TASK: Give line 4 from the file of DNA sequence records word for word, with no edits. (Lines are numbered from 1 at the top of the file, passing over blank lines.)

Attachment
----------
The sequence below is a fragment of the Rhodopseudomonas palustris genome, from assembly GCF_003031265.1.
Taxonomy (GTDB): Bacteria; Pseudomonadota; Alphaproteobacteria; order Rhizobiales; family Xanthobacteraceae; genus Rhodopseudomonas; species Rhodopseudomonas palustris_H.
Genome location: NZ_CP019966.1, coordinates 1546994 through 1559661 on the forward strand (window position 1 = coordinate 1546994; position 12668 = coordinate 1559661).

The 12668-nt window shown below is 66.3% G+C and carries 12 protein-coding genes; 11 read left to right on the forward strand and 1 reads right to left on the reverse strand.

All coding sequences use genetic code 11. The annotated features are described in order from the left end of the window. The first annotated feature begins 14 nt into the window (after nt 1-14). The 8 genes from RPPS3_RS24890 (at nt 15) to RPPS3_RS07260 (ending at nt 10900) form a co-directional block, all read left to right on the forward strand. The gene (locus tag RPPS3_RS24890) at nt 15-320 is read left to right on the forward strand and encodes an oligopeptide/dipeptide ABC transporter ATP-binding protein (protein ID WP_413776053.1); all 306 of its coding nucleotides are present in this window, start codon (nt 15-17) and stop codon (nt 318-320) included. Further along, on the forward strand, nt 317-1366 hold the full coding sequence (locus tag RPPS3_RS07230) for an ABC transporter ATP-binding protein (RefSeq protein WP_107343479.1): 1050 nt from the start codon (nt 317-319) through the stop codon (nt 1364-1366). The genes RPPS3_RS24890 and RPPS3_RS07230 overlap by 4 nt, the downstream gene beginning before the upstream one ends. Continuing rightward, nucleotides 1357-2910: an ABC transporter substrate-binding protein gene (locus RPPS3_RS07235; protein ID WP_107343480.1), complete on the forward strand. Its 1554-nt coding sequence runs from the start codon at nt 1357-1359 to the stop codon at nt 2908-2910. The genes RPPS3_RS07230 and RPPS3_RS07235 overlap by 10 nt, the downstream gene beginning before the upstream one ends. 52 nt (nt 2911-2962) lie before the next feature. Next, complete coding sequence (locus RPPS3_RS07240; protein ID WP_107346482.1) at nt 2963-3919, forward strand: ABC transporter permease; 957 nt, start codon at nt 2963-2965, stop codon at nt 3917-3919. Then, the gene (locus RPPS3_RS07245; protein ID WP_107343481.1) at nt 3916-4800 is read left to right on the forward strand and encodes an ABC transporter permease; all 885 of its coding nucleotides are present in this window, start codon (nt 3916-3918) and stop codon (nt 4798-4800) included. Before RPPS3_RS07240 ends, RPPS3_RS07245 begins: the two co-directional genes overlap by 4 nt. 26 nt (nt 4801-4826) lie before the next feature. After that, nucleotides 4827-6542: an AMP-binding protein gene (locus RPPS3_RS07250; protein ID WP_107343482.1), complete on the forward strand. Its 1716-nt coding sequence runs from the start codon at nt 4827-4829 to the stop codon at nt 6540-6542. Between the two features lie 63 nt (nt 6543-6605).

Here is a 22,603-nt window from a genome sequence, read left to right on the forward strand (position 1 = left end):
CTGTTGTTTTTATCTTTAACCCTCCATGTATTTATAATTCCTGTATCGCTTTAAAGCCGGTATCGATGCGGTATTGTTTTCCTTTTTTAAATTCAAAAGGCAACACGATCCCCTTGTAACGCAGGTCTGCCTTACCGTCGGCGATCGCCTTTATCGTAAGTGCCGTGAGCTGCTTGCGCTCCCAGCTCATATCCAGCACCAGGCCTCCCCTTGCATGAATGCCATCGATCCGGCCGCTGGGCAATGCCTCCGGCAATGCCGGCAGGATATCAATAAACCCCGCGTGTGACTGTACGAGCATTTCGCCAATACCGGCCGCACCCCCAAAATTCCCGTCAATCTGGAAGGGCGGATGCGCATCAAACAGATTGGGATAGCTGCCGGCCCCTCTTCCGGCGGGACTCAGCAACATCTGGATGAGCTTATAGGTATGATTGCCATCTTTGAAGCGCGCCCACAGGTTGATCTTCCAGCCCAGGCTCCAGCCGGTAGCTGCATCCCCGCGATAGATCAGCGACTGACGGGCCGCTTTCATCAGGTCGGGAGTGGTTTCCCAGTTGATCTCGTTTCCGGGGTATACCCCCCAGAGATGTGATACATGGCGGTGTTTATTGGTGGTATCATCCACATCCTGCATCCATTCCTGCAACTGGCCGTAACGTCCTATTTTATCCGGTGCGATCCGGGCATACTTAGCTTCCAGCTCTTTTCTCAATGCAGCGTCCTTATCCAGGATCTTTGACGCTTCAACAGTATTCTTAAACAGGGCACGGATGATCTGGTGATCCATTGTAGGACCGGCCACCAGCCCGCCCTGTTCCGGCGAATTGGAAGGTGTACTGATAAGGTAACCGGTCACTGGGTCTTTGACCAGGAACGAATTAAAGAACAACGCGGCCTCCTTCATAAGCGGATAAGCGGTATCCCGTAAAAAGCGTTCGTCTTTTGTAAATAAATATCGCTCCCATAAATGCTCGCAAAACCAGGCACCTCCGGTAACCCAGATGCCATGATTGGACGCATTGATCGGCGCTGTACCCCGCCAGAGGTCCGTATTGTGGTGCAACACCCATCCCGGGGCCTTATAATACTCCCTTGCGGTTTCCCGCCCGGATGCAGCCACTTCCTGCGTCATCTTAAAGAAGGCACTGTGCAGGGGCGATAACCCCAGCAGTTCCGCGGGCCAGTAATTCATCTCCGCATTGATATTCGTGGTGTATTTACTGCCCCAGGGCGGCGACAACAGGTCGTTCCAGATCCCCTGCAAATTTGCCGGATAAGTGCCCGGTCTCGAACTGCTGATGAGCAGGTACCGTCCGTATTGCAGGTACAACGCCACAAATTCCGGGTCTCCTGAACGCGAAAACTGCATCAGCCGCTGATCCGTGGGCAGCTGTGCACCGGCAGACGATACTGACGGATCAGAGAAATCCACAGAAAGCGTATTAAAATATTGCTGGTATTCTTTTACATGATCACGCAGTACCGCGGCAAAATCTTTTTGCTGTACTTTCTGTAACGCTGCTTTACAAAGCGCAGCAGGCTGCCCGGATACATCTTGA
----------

The 12668-nt window shown below is 66.3% G+C and carries 12 protein-coding genes; 11 read left to right on the forward strand and 1 reads right to left on the reverse strand.